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Ben Did WhatMuch has happened in the markets in a very short period of time, some of which was anticipated, and some which came as a surprise. The ultimate outcome however, is that due to the recent past occurrences, relative stability (if one could use that phrase when talking about the market) is at hand.

The ongoing battle between the parties over the budget deal is finally at rest: for the time being. Both parties seem to have agreed and signed off on a budget which will keep them from singing the sequestration blues every other month, for at least two years. This overcomes a few major hurdles: keeping the government from shutting down as it did this year for 16 days, and the constant uncertainty which roils the markets with insecurity on a regular basis. As of Tuesday, it was signed off by the Senate and sent to the President for his signature, at least putting to bed this bickering and allowing our country and the markets to move past this issue. It alleviates a 63 billion dollar across the board cut which was like painting a model plane with a roller and spray gun: known in Washington lingo as “sequester.” You have to give them credit: not only do they do things in their own weird way at their own ridiculous pace; they make up new words for their actions to justify their behavior. Nowhere do I remember in grade school learning about “their side and our side;” I’ve always thought we were all on the same side. I’ve often thought how we got into a place where a few hundred people make decisions that affect hundreds of millions: without being included in the result, either positive or negative, of the decisions. Call me crazy, but I must be missing something…

Just before stepping down from his position of Fed Chairman, Ben Bernanke announced yesterday that the Fed would begin to “taper” the bond buying program of injecting $85 billion dollars a month into the economy. The common consensus was that he would go out leaving everything status quo and leave his successor, Janet Yellen the decision to do what she felt was in our best interest. This momentarily surprised the market sending the Dow down, but seconds later reversed and ended up closing up 295 points for the day. Why you ask? It signaled the Fed has faith in the economic recovery process. Unemployment’s latest figure was down to 7% from its high of 8.3%, interest rates continue to be at zero, and normalcy seems to be coming back to the market. By tapering, or reducing the amount injected into the markets ($85 billion down to $75 billion a month) it is their sign of confidence that things are finally recovering. It also has now removed the uncertainty as to WHEN they plan to do this, which brought uncertainty to the market at every whisper. It caught Wall Street off guard, and the market’s reaction showed how the markets feel about it- it is time, and accepted. It doesn’t change the Fed’s stance that the economy needed assistance, but did it by tiptoeing into the water instead of taking a big plunge. Whew…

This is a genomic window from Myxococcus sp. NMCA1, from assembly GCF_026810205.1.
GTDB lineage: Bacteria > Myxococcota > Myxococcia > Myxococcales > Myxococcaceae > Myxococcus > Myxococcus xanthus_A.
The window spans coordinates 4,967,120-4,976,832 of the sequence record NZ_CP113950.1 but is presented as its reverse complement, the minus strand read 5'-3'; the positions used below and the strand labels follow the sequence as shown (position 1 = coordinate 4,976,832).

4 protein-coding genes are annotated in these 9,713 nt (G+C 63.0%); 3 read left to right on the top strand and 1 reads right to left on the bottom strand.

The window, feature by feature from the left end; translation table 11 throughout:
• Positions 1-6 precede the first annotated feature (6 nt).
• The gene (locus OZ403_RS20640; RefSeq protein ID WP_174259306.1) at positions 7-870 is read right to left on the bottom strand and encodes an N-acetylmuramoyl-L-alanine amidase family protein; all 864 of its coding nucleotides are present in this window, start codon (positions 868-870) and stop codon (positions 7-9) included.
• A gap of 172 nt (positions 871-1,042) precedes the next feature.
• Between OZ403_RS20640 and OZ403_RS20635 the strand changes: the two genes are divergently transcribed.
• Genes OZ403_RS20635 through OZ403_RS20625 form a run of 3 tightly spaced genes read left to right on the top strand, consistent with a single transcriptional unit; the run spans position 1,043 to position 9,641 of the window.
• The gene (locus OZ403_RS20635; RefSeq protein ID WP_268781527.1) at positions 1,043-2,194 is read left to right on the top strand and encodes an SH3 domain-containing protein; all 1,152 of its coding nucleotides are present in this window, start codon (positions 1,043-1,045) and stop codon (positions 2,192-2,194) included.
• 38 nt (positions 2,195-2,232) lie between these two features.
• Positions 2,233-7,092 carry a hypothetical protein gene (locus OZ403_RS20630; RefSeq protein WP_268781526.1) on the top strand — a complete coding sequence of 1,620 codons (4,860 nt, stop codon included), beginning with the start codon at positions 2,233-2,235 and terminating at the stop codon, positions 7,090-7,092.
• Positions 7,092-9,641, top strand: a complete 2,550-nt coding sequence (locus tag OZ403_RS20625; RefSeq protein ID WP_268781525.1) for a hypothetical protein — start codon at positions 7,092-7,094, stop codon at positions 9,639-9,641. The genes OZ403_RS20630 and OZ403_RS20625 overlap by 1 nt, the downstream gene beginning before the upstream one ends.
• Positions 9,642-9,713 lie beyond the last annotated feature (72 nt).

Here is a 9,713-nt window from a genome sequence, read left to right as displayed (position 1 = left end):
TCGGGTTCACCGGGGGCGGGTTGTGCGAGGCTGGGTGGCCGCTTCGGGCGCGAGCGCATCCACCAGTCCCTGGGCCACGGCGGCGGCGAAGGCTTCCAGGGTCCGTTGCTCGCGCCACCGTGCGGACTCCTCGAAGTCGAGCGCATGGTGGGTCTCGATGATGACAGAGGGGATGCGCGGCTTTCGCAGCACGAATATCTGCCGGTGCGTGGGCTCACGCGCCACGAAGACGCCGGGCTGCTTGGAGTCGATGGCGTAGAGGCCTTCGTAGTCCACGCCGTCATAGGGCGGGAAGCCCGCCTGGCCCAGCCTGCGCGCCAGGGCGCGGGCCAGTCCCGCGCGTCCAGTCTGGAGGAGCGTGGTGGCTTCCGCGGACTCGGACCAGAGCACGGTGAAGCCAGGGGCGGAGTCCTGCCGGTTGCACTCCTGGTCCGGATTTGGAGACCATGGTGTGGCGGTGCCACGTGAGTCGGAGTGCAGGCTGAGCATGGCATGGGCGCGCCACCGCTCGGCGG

When it comes to the markets, there is no normalcy or predictable outcomes. One sneeze can change the direction at any time. The Affordable Care Act still has a long way to go to prove itself, and the international markets are far from stable. As we move into 2014, one could make an argument that the uncertainty of anything could once again cause another 2008, and conversely, could also account for a door buster of a year. Who knows? Anybody out there know The Shadow’s phone number?


“If you want to live a happy life, tie it to a goal, not to people or things.”

Albert Einstein

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